Linked by Thom Holwerda on Mon 21st May 2012 20:03 UTC
Windows For Microsoft, the traditional desktop is old news. It's on its way out, it's legacy, and the harder they claim the desktop has equal rights, the sillier it becomes. With companies, words are meaningless, it's actions that matter, and here Microsoft's actions tell the real story. The company has announced the product line-up for Visual Studio 11, and the free Express can no longer be used to create desktop applications. Message is clear.
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RE[2]: What will their use be?
by henderson101 on Tue 22nd May 2012 21:33 UTC in reply to "RE: What will their use be?"
Member since:

Express Editions are for hobby and education use only. They aren't supposed to be "hardcore coding suites".

No, incorrect. Microsoft lifted that restriction 4 years ago. Also, SQL Server Express has no restrictions about commercial use either now.

Reply Parent Score: 4

lucas_maximus Member since:

I appreciate the restrictions been lifted, but the Visual Studio Express is soo cut down, you can make a small e-commerce website out of it.

It is still meant for learning and hobbyists.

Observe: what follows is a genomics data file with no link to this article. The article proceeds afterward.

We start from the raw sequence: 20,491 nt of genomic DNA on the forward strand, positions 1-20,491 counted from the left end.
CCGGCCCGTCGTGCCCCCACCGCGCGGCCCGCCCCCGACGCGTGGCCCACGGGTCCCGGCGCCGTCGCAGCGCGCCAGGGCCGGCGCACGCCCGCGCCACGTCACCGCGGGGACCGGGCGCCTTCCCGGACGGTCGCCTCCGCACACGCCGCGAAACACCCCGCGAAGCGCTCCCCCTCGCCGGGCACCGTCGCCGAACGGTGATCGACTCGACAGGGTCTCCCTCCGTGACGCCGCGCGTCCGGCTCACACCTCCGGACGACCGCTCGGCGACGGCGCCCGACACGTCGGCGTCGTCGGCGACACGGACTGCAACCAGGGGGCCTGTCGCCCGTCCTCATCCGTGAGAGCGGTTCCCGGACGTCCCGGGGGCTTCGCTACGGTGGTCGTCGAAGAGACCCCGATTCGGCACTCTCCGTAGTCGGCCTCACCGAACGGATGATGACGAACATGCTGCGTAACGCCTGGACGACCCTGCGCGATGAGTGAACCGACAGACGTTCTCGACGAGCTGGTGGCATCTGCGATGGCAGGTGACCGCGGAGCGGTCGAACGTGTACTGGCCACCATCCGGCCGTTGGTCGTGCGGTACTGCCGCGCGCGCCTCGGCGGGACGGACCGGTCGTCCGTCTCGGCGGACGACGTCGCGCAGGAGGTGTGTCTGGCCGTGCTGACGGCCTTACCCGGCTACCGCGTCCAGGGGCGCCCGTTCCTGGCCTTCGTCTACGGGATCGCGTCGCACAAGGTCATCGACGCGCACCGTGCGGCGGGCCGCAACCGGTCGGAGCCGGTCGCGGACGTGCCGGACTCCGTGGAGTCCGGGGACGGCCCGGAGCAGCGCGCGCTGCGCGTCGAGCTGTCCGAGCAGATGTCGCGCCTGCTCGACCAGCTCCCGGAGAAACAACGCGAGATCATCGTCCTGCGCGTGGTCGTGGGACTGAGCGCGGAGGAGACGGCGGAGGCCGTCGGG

Reply Parent Score: 1

henderson101 Member since:

Not at all. It depends on what school of development you come from. When I started development, Intelisense and code completion did not exist. I had to type 100% of the code, and you know what? I knew what to type. Relying on the IDE to do all the work verges on brogrammer. Not that I'm implying you are incapable of any of the above, but honestly, it's down to your own way of working.

Honestly, Indy development houses do use Visual Studio 2010 express, especially for Niche .Net 4.0, which isn't available in 2008 anyway. People are making good money from free tools. This also completely ignores Sharp Develop and Mono Develop, the latter being more or less on a par with Express.

Reply Parent Score: 3